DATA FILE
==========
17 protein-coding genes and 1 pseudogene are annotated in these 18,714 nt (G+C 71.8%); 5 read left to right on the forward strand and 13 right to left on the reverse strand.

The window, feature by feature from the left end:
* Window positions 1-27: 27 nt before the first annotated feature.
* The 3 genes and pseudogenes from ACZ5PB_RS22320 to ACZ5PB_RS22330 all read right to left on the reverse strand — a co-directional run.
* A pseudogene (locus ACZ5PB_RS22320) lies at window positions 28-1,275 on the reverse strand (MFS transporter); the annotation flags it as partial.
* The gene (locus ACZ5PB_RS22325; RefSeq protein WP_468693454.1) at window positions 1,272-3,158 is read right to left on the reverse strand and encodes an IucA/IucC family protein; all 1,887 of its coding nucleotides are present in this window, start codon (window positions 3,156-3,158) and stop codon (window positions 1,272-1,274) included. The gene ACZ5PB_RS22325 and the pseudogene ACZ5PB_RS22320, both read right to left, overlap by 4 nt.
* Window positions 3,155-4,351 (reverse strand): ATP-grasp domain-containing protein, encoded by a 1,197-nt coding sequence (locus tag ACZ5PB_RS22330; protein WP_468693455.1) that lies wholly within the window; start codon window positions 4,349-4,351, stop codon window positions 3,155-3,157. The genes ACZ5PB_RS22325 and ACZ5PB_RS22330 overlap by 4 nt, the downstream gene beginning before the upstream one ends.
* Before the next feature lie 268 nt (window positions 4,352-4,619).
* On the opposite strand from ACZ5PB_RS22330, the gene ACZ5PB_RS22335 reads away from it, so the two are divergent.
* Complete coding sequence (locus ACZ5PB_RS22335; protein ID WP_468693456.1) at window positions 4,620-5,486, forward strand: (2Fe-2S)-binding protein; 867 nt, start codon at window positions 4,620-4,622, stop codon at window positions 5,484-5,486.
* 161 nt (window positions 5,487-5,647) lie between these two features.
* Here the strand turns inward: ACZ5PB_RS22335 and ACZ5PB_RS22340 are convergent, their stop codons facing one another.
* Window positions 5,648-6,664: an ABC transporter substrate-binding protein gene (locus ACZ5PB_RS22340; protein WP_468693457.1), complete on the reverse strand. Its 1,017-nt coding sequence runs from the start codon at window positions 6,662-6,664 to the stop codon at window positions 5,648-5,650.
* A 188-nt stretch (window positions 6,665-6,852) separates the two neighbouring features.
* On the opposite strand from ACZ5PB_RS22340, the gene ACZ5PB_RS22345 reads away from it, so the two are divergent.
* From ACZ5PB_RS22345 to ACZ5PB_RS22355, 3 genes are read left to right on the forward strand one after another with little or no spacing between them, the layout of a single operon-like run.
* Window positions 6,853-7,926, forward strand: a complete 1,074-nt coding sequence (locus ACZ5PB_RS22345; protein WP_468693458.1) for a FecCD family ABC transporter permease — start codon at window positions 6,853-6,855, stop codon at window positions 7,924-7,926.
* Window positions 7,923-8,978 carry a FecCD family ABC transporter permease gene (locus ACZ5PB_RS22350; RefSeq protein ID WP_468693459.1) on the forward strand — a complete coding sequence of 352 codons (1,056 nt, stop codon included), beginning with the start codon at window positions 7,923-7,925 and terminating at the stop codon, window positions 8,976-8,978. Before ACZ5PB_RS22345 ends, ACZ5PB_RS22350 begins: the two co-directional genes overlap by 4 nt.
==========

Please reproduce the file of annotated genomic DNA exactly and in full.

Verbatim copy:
17 protein-coding genes and 1 pseudogene are annotated in these 18,714 nt (G+C 71.8%); 5 read left to right on the forward strand and 13 right to left on the reverse strand.

The window, feature by feature from the left end:
* Window positions 1-27: 27 nt before the first annotated feature.
* The 3 genes and pseudogenes from ACZ5PB_RS22320 to ACZ5PB_RS22330 all read right to left on the reverse strand — a co-directional run.
* A pseudogene (locus ACZ5PB_RS22320) lies at window positions 28-1,275 on the reverse strand (MFS transporter); the annotation flags it as partial.
* The gene (locus ACZ5PB_RS22325; RefSeq protein WP_468693454.1) at window positions 1,272-3,158 is read right to left on the reverse strand and encodes an IucA/IucC family protein; all 1,887 of its coding nucleotides are present in this window, start codon (window positions 3,156-3,158) and stop codon (window positions 1,272-1,274) included. The gene ACZ5PB_RS22325 and the pseudogene ACZ5PB_RS22320, both read right to left, overlap by 4 nt.
* Window positions 3,155-4,351 (reverse strand): ATP-grasp domain-containing protein, encoded by a 1,197-nt coding sequence (locus tag ACZ5PB_RS22330; protein WP_468693455.1) that lies wholly within the window; start codon window positions 4,349-4,351, stop codon window positions 3,155-3,157. The genes ACZ5PB_RS22325 and ACZ5PB_RS22330 overlap by 4 nt, the downstream gene beginning before the upstream one ends.
* Before the next feature lie 268 nt (window positions 4,352-4,619).
* On the opposite strand from ACZ5PB_RS22330, the gene ACZ5PB_RS22335 reads away from it, so the two are divergent.
* Complete coding sequence (locus ACZ5PB_RS22335; protein ID WP_468693456.1) at window positions 4,620-5,486, forward strand: (2Fe-2S)-binding protein; 867 nt, start codon at window positions 4,620-4,622, stop codon at window positions 5,484-5,486.
* 161 nt (window positions 5,487-5,647) lie between these two features.
* Here the strand turns inward: ACZ5PB_RS22335 and ACZ5PB_RS22340 are convergent, their stop codons facing one another.
* Window positions 5,648-6,664: an ABC transporter substrate-binding protein gene (locus ACZ5PB_RS22340; protein WP_468693457.1), complete on the reverse strand. Its 1,017-nt coding sequence runs from the start codon at window positions 6,662-6,664 to the stop codon at window positions 5,648-5,650.
* A 188-nt stretch (window positions 6,665-6,852) separates the two neighbouring features.
* On the opposite strand from ACZ5PB_RS22340, the gene ACZ5PB_RS22345 reads away from it, so the two are divergent.
* From ACZ5PB_RS22345 to ACZ5PB_RS22355, 3 genes are read left to right on the forward strand one after another with little or no spacing between them, the layout of a single operon-like run.
* Window positions 6,853-7,926, forward strand: a complete 1,074-nt coding sequence (locus ACZ5PB_RS22345; protein WP_468693458.1) for a FecCD family ABC transporter permease — start codon at window positions 6,853-6,855, stop codon at window positions 7,924-7,926.
* Window positions 7,923-8,978 carry a FecCD family ABC transporter permease gene (locus ACZ5PB_RS22350; RefSeq protein ID WP_468693459.1) on the forward strand — a complete coding sequence of 352 codons (1,056 nt, stop codon included), beginning with the start codon at window positions 7,923-7,925 and terminating at the stop codon, window positions 8,976-8,978. Before ACZ5PB_RS22345 ends, ACZ5PB_RS22350 begins: the two co-directional genes overlap by 4 nt.